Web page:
Although a poisoned watershed has been contemplated as a future possibility, in Fort Chipewyan – the oldest settlement in Alberta – it is already a reality. Fort Chipewyan is an isolated summer community of Mikisew Cree and “Chipewyan” Dene with about 1200 residents. For years, the community has been experiencing an increased incidence of cancers, blood disorders like Leukemia and Lupus, and other health problems that were previously unheard of in the community. Many of these illnesses would normally affect one in a hundred thousand, but Fort Chipewyan has seen up to five cases of the same disease in the village – a statistical improbability that has many blaming the toxic by-products released into the river by Syncrude, Suncor, and others. In Fort Chipewyan, more than 200 km downstream from Fort McMurray and close to the tar pits themselves, the town’s water treatment facility draws straight from Lake Athabasca. The fish caught by the few remaining local fishers are evidence of the toxicity of the water. Workers at the local fish plant report a range of deformities – from giant red sores that cover the entire head to bent tails and even two-headed fish. A couple of years ago, the animals living in the nearby forests were found to have over 400 times the safe allowable level of arsenic in their flesh.
A statistical analysis of the diseases of young and old alike led the Fort McMurray doctor John O’Connor to publicly call for an investigation into the causes of the pattern of illness. For his troubles, Health Canada has gone after the doctor rather than his message, stating that he was “causing undue alarm.” So far, it has refused to conduct an official study of the health of the community. O’Connor has received much support from Albertan physicians, environmental activists, and most importantly, unanimous support from the community. Residents would like to see mining and drilling put on hold at least until the source of the illnesses that are killing many of their people is properly identified. However, there are currently no public plans for water-system upgrades, let alone a recognition that a problem even exists. Yet, as a result of concerns over their water source, the government of the Dehcho Region has joined with Fort Chipewyan in calling for a moratorium on tar-sands related projects. Because this measure would “interfere with the market,” Stelmach’s government in Alberta, the Federal government, and the Alberta Energy and Utilities Board have all ignored these demands. Instead, they’ve outlined a new water management plan for the tar sands that will draw up to fifty bathtubs worth of water per second, even during a drought. This was announced in March of 2007, long after the problems hinted at throughout the process had become known.
The poisoning of the watershed is matched only by the destruction of the land. In order to get the tar to be made into mock oil, the land must be destroyed in a process that removes all life from it. First the Muskeg is drained and then the forest is levelled. The loss of forest cover, especially when combined with the pipeline infrastructure detailed in industry plans, gives Alberta the fastest rate of deforestation in the world outside the Amazon. After the trees are cut, the giant trucks that can hold hundreds of tonnes of land dig pits up to one hundred meters deep.3 In these tarpits, all the nutrient-rich topsoil – now re-christened “overburden” – is removed and the tar sands are scraped off the earth. The sands are dumped in giant vats (called slurries), boiled and spun until the bitumen separates. “Diluent” – a kerosene-like gas – is then added to the mix to help it flow through pipes to a refinery.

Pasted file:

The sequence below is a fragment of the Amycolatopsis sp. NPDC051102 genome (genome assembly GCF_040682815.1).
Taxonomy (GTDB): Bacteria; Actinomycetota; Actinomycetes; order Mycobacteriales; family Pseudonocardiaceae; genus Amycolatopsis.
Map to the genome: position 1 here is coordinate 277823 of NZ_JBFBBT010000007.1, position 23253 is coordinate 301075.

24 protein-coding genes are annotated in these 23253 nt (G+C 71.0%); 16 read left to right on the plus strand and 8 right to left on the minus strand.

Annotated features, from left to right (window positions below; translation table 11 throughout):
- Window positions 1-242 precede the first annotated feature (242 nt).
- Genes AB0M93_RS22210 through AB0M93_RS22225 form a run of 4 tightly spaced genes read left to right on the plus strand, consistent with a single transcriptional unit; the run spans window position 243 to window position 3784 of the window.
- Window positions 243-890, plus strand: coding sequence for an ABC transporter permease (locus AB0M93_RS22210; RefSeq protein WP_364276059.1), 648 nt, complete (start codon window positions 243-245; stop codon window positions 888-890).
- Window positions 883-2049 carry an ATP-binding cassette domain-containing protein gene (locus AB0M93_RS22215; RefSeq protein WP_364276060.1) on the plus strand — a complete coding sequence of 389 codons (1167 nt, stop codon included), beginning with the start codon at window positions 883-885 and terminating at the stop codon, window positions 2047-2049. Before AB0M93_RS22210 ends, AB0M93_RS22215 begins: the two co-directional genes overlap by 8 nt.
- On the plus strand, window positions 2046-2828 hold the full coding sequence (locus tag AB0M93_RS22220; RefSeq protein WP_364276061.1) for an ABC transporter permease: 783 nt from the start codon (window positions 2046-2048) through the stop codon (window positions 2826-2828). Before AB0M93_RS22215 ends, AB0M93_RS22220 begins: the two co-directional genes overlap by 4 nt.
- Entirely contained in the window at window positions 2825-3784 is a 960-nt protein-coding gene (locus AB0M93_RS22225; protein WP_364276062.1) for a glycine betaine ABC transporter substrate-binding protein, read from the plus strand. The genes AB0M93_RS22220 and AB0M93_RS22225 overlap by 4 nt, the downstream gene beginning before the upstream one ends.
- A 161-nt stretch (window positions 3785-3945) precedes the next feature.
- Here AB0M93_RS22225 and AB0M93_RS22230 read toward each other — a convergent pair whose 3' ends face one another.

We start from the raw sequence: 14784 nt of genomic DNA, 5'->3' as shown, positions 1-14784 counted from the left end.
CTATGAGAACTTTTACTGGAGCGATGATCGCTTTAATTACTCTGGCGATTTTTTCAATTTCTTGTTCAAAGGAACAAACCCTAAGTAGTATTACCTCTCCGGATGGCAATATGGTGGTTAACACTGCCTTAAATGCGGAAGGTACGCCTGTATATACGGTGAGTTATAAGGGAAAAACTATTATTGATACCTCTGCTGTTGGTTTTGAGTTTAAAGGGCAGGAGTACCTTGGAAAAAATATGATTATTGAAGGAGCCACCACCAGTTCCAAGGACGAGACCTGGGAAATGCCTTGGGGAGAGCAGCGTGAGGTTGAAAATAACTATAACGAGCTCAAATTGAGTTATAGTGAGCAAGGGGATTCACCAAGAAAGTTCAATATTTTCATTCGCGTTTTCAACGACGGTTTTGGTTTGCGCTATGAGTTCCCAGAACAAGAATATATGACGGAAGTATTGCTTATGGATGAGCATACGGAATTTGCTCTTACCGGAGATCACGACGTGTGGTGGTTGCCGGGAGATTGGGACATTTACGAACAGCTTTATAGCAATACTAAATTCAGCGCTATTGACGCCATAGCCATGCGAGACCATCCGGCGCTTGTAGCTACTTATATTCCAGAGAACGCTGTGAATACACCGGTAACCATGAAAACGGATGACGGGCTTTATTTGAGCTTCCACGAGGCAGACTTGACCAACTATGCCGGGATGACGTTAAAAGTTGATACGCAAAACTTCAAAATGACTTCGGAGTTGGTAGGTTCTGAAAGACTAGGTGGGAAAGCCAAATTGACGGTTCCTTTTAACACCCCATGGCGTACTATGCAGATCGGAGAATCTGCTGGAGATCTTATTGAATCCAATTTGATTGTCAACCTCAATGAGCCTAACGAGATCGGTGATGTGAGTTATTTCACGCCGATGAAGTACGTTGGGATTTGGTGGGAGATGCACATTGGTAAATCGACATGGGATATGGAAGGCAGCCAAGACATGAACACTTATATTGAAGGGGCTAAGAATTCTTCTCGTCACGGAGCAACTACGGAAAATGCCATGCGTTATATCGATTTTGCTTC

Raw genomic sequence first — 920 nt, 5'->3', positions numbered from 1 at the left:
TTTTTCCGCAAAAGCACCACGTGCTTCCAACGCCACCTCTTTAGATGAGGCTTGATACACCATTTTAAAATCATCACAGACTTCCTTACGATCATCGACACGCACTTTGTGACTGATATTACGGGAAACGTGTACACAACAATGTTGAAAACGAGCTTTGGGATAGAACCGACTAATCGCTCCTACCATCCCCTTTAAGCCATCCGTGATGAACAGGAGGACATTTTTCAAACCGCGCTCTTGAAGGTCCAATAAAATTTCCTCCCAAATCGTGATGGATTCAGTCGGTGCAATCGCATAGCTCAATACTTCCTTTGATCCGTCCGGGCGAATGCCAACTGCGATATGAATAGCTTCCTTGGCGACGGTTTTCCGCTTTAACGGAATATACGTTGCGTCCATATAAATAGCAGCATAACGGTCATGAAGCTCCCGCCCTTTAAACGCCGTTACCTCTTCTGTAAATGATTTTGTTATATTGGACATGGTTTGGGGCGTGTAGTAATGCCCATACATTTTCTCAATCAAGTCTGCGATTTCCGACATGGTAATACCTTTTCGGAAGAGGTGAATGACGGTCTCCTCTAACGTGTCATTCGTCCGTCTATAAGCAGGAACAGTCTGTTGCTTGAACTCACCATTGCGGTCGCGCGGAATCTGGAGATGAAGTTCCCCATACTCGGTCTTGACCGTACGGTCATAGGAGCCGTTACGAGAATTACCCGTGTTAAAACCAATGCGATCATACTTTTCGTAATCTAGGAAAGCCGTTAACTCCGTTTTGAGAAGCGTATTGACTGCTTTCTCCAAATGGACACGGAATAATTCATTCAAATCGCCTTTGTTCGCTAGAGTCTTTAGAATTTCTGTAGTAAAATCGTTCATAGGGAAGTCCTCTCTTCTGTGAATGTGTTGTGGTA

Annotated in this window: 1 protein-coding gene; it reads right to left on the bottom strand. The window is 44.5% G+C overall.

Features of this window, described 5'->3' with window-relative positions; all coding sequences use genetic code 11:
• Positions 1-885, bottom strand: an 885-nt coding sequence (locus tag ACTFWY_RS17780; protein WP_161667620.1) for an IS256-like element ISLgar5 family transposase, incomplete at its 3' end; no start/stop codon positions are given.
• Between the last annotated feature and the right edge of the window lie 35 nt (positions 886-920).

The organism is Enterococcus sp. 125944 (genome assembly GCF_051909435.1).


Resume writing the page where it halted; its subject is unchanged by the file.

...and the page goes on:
From there, it becomes crude oil and, perhaps, petroleum in a process that has already released massive amounts of greenhouse gasses even before the oil is burned in a vehicle or converted into a petrochemical by-product like fertilizer or plastics. Combined with breathtaking rates of extraction, this process is not only the leading source of Canada’s contribution to climate change, it is also creating one of the worst environmental footprints of any economic process in human history. TILMA will make it difficult to legislate changes in this process. The SPP will help provide the human labour and nuclear or hydrocarbon energy needed to carry it to fruition.
TILMA destroys the rights of communities, provinces, and municipalities to “impact or impair” the free flow of goods or labour within BC and Alberta. The SPP creates a series of corridors for the flow of raw materials and capital while controlling the movement of people. To understand this properly, we need to keep in mind two separate maps.
Figure 1: The NAFTA Corridors and Canada
Figure I shows the massive highway corridors designed to move goods and cheap labour across North America. The SPP provides access through border laws and highway “fast tracking,” while TILMA creates labour laws to facilitate the immediate entry of “temporary guest workers” from places like Mexico and China to work in the tar sands (and prevent them from leaving their camps). Canadian Natural Resources Ltd began employing 500 Chinese labourers on a guest-worker program at their “Horizons Oilsands Project” last year. Earlier in 2007, two Chinese workers were killed on the worksite, crushed under a giant tank that collapsed while they were “learning on the job.”
Figure 2: Forecast Tar Sands Exports ~ 2030
Labour has literally run out in northern Alberta; companies are now paying to fly tar sands workers in weekly from the Maritimes. Labour availability lags far behind production.Currently, production of tar sands oil is at roughly 1.4 million barrels of oil a day (MBPD). The US has stated they would like to see an increase to 5 MBPD from “domestic” Alberta. The number of workers required for this massive undertaking will be in the tens of thousands. Even with those “fleeing” Venezuela or moving from the Maritimes and elsewhere, the deficit would take decades to make up if left to “the market” and normal population growth. Production targets are currently well-ahead of labour, energy, and pipeline infrastructure. The SPP’s expansion of “guest worker” programs (now up to 24 months in duration) are the only way such targets can be met under current conditions. Those employed through the guest- worker program will not receive the same wages or benefits as status-holding workers. These practices not only weaken the bargaining power of the unions already established in the area, but exploit non-status workers in much the same fashion as prison labour – a fitting analogy since they have no legal right to even visit the community of Fort McMurray.